A conservative estimate of 44,000 lawyers have ADHD/ADD, the majority of which are diagnosed. Lynn Phillip’s article in the ABA’s GPSolo Magazine outlines some of the major warning signs for lawyers.
In lawyers, one of the most obvious manifestations of the condition is their ongoing attempts to “get organized”—which always end in only short-term success, if any. They report falling behind in their work or being fearful they missed something important, and frequently they feel that they are not living up to their potential. By this point in their lives, many lawyers have learned to work around the manifestations of their ADHD symptoms. They struggle to stay focused on boring tasks, have trouble managing their time, and often start projects enthusiastically but quickly lose their excitement and, with it, the desire to finish the project. They are usually aware of being facile and quickly grasping and building on concepts, but planning for the eventual goal is a problem. They often have low self-esteem because of their inability to be consistent, stay focused, and curb impulses, and frequently they struggle with relationships—partly because they miss or misunderstand the social cues people give one another. They question why things that seem easy for others can be such problems for them.
This does not mean lawyers with ADHD are not extremely successful in practice. Here is one lawyer’s story of living with ADHD.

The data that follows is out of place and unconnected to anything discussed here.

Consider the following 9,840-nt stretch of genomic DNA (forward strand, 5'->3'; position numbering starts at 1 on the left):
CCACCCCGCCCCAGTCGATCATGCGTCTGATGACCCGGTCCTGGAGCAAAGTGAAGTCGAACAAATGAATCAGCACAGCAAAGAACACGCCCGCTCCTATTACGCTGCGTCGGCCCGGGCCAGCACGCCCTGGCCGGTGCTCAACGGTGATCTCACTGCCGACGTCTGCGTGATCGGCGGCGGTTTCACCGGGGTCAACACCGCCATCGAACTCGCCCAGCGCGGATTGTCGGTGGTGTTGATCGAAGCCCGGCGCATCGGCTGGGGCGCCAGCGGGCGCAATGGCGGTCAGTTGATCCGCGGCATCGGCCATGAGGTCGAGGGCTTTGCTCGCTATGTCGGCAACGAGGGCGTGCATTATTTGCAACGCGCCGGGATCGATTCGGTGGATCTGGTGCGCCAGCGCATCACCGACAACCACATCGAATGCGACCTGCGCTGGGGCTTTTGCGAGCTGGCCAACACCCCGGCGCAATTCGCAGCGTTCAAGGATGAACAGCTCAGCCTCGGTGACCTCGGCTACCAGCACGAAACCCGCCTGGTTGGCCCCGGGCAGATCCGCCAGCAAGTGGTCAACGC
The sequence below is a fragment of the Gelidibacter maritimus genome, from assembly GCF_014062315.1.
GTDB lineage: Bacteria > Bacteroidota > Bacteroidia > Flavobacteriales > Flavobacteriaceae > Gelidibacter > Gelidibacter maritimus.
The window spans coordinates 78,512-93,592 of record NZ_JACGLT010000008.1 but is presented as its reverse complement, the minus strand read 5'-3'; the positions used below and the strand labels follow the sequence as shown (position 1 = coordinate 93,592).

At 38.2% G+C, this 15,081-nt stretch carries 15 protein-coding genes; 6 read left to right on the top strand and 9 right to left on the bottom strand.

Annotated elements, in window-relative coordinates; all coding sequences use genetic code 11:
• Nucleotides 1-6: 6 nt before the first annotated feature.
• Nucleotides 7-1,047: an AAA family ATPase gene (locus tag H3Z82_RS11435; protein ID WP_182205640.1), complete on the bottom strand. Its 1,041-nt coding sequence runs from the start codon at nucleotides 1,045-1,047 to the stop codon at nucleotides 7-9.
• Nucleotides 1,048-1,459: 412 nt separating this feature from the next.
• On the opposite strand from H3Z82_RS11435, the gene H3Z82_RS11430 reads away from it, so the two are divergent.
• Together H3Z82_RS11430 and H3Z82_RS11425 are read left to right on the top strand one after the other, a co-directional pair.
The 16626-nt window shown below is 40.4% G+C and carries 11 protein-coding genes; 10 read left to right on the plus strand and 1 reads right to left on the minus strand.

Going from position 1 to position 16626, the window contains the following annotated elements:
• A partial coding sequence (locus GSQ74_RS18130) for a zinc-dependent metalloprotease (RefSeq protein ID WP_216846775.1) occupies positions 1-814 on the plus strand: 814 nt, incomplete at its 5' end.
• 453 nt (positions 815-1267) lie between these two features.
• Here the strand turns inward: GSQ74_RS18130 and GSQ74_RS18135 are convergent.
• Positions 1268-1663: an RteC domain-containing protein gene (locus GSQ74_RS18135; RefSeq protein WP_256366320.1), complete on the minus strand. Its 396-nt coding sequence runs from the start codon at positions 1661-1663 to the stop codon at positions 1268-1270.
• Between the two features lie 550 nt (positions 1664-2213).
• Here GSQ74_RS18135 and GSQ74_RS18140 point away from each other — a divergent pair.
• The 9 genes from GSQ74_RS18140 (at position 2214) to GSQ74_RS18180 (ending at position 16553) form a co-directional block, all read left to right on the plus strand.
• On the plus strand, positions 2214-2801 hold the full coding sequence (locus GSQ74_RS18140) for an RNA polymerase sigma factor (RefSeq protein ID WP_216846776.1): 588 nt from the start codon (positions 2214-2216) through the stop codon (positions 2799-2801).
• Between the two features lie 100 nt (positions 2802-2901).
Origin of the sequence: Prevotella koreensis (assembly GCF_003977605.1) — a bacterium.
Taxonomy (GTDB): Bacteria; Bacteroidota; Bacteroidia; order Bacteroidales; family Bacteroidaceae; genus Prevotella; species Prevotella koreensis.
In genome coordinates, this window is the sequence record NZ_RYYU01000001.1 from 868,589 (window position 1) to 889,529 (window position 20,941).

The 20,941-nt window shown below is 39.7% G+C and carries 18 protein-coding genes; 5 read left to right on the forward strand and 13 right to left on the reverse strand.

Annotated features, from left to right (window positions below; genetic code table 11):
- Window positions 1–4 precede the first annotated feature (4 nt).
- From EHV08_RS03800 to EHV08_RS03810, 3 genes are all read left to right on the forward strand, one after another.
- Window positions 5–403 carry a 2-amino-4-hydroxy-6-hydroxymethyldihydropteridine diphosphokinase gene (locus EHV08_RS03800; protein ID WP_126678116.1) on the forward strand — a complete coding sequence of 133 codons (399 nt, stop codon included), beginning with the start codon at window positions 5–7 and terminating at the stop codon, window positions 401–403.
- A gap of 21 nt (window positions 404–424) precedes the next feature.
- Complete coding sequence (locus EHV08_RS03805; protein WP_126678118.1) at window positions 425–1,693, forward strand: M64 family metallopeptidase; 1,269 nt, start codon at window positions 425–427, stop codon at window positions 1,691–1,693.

The World Health Organization has created a short self-diagnostic test, which can help in determining whether taking the time for a professional evaluation would be worthwhile.
Lawyer Assistance Programs are a great first resource for lawyers and law students with ADHD. State LAPs are often able to provide short-term counseling, referrals to doctors and counselors, and additional resources.
Law students with diagnosed, or undiagnosed, ADHD experience an especially difficult time staying organized, focusing on reading assignments, and ensuring deadlines are met throughout the semester. Students with an ADHD diagnosis should ensure they are working with their law school’s student services office to obtain any necessary exam or classroom accommodations needed.
The Harvard University Bureau of Study Counsel in the Center for Academic and Personal Development has developed many resources for students with ADHD, including short guides on Remembering What You Read, the Fundamentals of Time and Task Management, Practices in Managing Time, and Strategies for Focus and Concentration.